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The Interpretation of “Duties” Under the Canadian Experience Class

The Interpretation of “Duties” Under the Canadian Experience Class

Have you ever wondered how to match your work experience with the NOC? With these helpful tips you will be able to find the exact NOC code.

A Substantial Number of the Main Duties

The main issue in this article is the interpretation of the provision “a substantial number of the main duties” found in paragraph 87.1(2)(c) of the Immigration and Refugee Protection Regulations, SOR/2002-227.

Hence, the applicant must have performed a substantial number of the main duties, including all the essential duties, of the occupation as set out in the occupational descriptions of the National Occupational Classification (NOC).

Visa officers construed the wording “a substantial number” as “most” while considering whether the applicant passed the legal test on a balance of probabilities. Proving facts on a balance of probabilities means that it is more likely than not to have happened. Therefore, when a decision-maker concludes that something is 51% likely to have occurred than the evidence established the fact.

This includes all the essential duties and most of the main duties listed.

Literature tends to define “most” as “half plus 1” as stipulated in Chantal Desloges & Cathryn Sawicki, Canadian Immigration Refugee Law: A Practitioner’s Handbook, 3rd ed (Toronto, ON: Emond, 2021) on page 353. Consequently, the applicant must fulfill the lead statement and most of the main duties of the NOC to become a member of the Canadian experience class.

In Potla v Canada, 2020 FC 646, the court noted at para 34 and 35 that the emphasis must lie on sales and promotions to satisfy the lead statement for financial sales representatives. The description of NOC 2016 Version 1.3 Code 6235 lists 10 main duties. Thus, the applicant must perform the lead statement and at least 6 of the main duties.

However, Pelletier J. held, in Paracha v Canada, 1999 FC 8591 at para 7, that the word "some” of the NOC means “more than one” of the main duties. Since 1999, Federal Court jurisprudence has established that “substantial number” is to be interpreted as “more than one” (A'Bed v Canada, 2002 FCT 1027 at para 15, Tabanag v Canada, 2011 FC 1293 at para 18, and Saatchi v Canada, 2018 FC 1037 at para 27).  Hence, we have some room for interpretation to demonstrate Canadian work experience.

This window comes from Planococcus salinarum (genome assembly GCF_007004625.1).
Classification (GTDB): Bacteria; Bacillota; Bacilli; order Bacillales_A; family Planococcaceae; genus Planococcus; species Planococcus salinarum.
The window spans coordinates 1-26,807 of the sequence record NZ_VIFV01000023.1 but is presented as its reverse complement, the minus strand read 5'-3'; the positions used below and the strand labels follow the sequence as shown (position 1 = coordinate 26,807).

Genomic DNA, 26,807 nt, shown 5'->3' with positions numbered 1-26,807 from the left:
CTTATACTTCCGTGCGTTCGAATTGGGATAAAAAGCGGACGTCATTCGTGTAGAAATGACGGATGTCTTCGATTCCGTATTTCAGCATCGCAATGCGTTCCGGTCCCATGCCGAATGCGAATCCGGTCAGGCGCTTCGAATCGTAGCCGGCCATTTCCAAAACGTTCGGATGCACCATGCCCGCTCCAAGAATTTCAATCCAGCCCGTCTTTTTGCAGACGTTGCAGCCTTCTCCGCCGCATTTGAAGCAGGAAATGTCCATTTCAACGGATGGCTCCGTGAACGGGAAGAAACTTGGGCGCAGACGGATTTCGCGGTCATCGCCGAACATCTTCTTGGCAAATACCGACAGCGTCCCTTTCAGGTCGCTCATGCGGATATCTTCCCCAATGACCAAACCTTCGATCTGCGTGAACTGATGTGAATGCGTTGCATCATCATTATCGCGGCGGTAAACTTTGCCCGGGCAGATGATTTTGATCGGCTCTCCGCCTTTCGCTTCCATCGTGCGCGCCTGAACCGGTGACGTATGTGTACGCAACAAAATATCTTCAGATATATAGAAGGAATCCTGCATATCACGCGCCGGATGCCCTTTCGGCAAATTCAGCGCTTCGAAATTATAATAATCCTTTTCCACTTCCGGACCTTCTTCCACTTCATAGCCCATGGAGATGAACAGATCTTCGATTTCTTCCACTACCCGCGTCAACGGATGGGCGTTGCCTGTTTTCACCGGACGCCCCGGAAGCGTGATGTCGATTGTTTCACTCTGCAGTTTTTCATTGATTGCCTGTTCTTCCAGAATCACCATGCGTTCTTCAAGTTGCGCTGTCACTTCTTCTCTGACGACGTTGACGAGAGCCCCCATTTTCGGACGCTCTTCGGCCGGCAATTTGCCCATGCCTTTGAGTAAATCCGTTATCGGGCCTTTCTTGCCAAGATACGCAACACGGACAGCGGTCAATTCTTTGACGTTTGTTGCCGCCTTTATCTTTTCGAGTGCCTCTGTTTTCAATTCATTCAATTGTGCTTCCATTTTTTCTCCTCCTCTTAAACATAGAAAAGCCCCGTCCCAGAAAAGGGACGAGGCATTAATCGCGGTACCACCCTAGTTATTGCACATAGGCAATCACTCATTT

When pointing out the differences between a NOC A and B occupation, pay close attention to the verbs used in the descriptions. In Bighashi v Canada, 2013 FC 1110, the Federal Court of Canada stated at paragraphs 15 and 19 as follows:

[15]         Having determined that the officer did not breach the duty of fairness owed to the Applicant, I also find that the officer’s conclusion that the Applicant did not submit sufficient evidence that he performed the actions required of an accountant as set out in NOC 1111, was reasonable. I agree with the officer’s observation that the duties set out in the employment letter more closely matched those of the bookkeeper classification than those of an accountant. I reject the submission that Mr. Bighashi’s application was assessed against the bookkeeper NOC code. All the officer did was to make an observation. The application was properly assessed for eligibility against NOC 1111.

[19]           The officer found that the employment letter did not establish on the balance of probabilities that Mr. Bighashi “performed the actions in the lead statement.”  Nothing in the listed responsibilities in the employment letter can be interpreted as examining, analyzing, planning, or organizing and administering accounting and financial records. The Applicant’s duties are limited to making payments and preparing lists, reports, and correspondence. The officer’s reasons for this finding are adequate and reasonable.

All Essential Duties

To find out more about the mysterious phrase “all of the essential duties,” one needs to research the regulatory intent by looking up historical records.

The best way to understand the intent of a regulatory amendment is by reviewing its Regulatory Impact Analysis Statement, which is available in the Canada Gazette. This statement will also provide helpful background information on how the regulation was developed. In a nutshell, one must refer to the Immigration and Refugee Protection Regulations, P.C. 2012-1643, December 6, 2012, SOR/2012-274, s. 13, Canada Gazette, Part II, vol. 146, no. 26, p 2917, December 19, 2012.

"A substantial number of the main duties" and "all of the essential duties" are used interchangeably as set out at page 2917.

For this purpose, the applicant must have performed a substantial number of the main duties listed in the description of the occupation set out in the NOC, which means that they have performed the essential duties of the occupation.

Mystery solved.

Disclaimer

This article does not constitute immigration or citizenship advice. If you require more information, then you should discuss your matter with a Canadian immigration professional.

About the author

Katharina Kontaxis[CICC ID: R512662]
KIS Migration offers Canadian immigration and citizenship consulting services. Its business model of Keeping It Simple is key to success. KIS Migration assists you on your journey to Canada while making the process easy for you.
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